The relationship between core stability and sport performance is unclear. Proponents of core exercise theorize that improved core stability will lead to improvements in sport performance. Detractors argue that current measures of core stability have shown little relationship to sport performance. Current measures of core stability focus on core endurance and core strength, characteristics of subsystems of the greater construct of core stability. Sport performance can generally be characterized as being high in complexity. During these performances it can be reasoned that the demands placed on the core stability system will be similarly complex. However, the current measures of Core Stability are low in complexity, calling into question their validity, by virtue of the principle of dynamic correspondence. PURPOSE: To assess the validity of two common core stability tests (The Sahrmann Core Stability Test (SCST and The Sport Specific Endurance Plank Test (SSEPT)) within the context of level of sport performer (Elite vs. Non-elite). As well as to compare the neuromuscular activity of core muscles between Elite and Non-Elite athletes during a specific sport performance, an ice hockey slapshot. METHODS: Athletes were recruited into two groups, Elite (n=9, Age= 23.11 ± 1.69yrs, Weight= 190.3 ± 5.88lbs, Playing Experience= 18.33 ± 1.55yrs), and Non-Elite (n=8, Age= 28.25 ± 3.26yrs, Weight= 186.2 ± 2.91lbs, Playing Experience= 2.90 ± .83yrs). After being outfitted with an electromyogram device attached to 5 core muscles (Transversus abdominus, Rectus abdominus, Gluteus Medius, Gluteus Maximus, Multifidus), participants completed 10 slapshot trials, the SCST and the SSEPT. RESULTS: There were no significant between group differences for SCST (Elite 2.00 ± 0.47, Non-Elite 2.50 ± 0.38 p = .429) or SSEPT (Elite 228.89 ± 24.07, Non-Elite 215.38 ± 29.65 p = .726). There were significant between group differences in slapshot accuracy (Elite 5.00 ± 0.76, Non-Elite 0.75 ± .53, p = <.001). There were also significant between group differences in EMG Duration, Relative Energy and Relative Power. The Elite group had shorter EMG Duration in TVA (555.70 ± 21.97ms, 1111.29 ± 59.67ms), RA (367.33 ± 25.85ms, 803.63 ± 65.03ms), GMed (584.05 ± 35.69ms, 1486.89 ± 134.35ms), GMax (786.21 ± 54.94ms, 1522.92 ± 81.28ms) and Multi (961.11 ± 46.81ms, 1973.34 ± 115.7ms) , lower Relative Energy in TVA (56.94 ± 2.81mV•ms, 209.76 ± 29.16mV•ms), RA (27.65 ± 3.06mV•ms, 94.77 ± 10.09mV•ms), GMax (62.04 ± 4.72mV•ms, 128.30 ± 5.64mV•ms) and Multi (93.57 ± 3.67mV•ms, 218.18 ± 16.03mV•ms), as well as lower Relative Power in TVA (.1053 ± .0050, .1589 ± .0117mV) and RA (.0746 ± .0054, .1119 ± .0071 mV) and higher Relative Power in GMed (.0592 ± .0026, .0447 ± .0028 mV). CONCLUSION: The SCST and the SSEPT are not valid measures of core stability within the context of level of sport performance. Neither measure was able to distinguish between Elite and Non-Elite groups. It is important to stress the difference in playing experience between the two groups (Playing Experience, Elite= 18.33 ± 1.55yrs, Non-Elite= 2.90 ± .83yrs). The Elite group was comprised of professional and D-I NCAA hockey players, whereas the Non-Elite group was comprised of bottom level recreational players described as working on skills such as learning to skate with the puck. The differences in sport specific skill level were further reinforced by the significant between group differences observed in the slapshot accuracy test. The inability of the two studied measures to differentiate between such different levels of athlete bring into question their validity within the broader context of sport performance in general. Further research is necessary to justify such extrapolations of findings. The neuromuscular activity of the core musculature of Elite and Non-Elite hockey athletes during a slapshot differs in terms of muscle activation duration, relative energy and relative power. These differences imply that neuromuscular coordination may play a role in the core stability of an athlete during a specific sport performance. Based on these results, a valid measure of Core Stability should be similar in complexity to the targeted sport performance and related to meaningful outcomes specific to the nature of that sport, in accordance with the principle of dynamic correspondence. An approach in which exercises are chosen based on their similarity to desired sport performance in terms of neuromuscular coordination, as opposed to training general athletic qualities such as, in this case, core endurance or core strength.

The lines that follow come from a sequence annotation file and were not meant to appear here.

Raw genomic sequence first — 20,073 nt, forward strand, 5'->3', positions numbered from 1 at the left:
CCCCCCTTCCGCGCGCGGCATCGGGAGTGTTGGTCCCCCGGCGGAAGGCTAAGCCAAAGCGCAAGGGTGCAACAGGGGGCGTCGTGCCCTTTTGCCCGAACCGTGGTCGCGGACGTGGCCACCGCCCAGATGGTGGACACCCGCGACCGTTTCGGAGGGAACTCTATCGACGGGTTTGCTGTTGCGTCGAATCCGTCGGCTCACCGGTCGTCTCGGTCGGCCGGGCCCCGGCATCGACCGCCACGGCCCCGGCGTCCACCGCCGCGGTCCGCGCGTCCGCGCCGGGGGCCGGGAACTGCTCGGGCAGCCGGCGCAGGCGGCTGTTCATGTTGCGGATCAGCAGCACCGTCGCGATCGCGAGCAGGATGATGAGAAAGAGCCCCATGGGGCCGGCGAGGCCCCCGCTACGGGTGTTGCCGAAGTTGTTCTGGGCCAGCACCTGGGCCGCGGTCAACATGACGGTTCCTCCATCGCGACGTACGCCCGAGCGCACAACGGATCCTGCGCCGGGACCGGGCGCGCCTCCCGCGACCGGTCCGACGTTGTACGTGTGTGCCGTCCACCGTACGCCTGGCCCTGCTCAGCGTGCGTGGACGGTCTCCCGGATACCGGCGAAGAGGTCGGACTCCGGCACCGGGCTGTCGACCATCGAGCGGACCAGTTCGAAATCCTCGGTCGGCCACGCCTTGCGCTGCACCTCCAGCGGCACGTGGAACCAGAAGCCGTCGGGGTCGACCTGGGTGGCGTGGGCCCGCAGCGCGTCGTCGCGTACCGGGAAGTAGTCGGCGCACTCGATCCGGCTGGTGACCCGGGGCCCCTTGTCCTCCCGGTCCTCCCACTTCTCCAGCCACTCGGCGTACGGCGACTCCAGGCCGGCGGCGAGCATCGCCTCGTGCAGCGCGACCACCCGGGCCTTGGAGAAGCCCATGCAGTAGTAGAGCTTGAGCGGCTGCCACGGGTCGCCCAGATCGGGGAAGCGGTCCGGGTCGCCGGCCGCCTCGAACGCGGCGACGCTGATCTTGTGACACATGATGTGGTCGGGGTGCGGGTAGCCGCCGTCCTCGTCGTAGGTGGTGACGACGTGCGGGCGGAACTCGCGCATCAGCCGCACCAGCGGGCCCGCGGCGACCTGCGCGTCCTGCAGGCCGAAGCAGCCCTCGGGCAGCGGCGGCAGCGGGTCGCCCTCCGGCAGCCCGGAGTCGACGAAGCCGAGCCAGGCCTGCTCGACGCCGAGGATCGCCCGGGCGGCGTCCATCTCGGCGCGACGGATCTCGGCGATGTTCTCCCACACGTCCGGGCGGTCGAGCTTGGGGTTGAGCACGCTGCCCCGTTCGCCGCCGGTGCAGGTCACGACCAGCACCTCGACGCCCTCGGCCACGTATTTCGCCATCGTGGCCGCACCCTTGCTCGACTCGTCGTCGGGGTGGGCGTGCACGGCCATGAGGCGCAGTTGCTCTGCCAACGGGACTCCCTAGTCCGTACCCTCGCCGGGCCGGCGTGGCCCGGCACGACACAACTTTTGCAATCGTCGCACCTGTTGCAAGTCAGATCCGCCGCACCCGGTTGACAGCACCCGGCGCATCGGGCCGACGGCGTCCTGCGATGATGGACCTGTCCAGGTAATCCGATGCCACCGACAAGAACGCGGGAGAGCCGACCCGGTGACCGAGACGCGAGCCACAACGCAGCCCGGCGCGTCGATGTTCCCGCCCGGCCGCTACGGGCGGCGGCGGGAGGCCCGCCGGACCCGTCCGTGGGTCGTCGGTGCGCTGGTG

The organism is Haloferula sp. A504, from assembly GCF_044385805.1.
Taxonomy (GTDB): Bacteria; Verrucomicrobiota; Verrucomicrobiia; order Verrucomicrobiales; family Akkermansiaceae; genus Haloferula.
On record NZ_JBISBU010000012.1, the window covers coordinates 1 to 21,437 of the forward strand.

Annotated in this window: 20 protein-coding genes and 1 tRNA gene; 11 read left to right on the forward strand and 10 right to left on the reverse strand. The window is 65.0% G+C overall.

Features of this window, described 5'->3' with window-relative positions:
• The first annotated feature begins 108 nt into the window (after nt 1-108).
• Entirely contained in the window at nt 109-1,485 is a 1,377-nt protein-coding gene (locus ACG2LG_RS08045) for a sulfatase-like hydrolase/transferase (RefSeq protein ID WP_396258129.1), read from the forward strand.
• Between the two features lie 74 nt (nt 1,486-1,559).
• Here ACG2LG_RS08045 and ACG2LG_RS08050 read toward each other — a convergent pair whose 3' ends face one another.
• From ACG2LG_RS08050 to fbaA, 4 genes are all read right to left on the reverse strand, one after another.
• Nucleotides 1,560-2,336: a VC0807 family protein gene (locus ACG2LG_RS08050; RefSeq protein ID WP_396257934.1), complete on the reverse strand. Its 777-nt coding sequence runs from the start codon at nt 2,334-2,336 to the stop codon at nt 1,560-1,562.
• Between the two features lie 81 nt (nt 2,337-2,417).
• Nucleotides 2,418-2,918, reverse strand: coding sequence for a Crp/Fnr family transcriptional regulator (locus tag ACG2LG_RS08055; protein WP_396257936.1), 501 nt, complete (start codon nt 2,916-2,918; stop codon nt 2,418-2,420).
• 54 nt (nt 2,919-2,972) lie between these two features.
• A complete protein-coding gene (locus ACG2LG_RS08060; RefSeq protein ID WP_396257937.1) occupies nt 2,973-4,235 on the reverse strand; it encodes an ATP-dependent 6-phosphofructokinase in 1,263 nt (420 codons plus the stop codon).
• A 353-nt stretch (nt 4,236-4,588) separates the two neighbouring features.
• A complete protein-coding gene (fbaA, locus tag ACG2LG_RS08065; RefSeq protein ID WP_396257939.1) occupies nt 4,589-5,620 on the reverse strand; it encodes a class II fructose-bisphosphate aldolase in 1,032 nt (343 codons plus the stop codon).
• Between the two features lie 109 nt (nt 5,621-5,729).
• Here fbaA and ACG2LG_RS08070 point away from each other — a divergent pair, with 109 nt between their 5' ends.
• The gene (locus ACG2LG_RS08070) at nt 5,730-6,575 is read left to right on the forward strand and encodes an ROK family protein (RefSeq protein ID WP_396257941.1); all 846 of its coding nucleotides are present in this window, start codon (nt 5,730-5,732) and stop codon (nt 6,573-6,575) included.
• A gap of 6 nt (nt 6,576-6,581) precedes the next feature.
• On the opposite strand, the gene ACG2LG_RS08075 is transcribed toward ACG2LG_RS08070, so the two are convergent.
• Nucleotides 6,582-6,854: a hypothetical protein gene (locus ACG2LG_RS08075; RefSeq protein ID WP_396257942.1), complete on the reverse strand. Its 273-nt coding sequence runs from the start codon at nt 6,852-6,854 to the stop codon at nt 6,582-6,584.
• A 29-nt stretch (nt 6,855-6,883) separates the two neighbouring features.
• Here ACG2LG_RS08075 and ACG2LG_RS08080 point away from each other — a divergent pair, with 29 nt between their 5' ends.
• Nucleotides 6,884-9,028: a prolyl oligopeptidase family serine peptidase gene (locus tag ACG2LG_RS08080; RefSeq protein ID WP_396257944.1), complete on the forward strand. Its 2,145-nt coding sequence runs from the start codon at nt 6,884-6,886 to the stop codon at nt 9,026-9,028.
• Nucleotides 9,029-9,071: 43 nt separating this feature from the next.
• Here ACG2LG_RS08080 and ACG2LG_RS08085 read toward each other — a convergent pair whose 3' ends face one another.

University of Minnesota M.S. thesis. December 2016. Major: Kinesiology. Advisor: Eric Snyder. 1 computer file (PDF); ix, 73 pages.
The Relationship between Core Stability and a Hockey Specific Sport Performance in Elite vs. Non-Elite Hockey Athletes.
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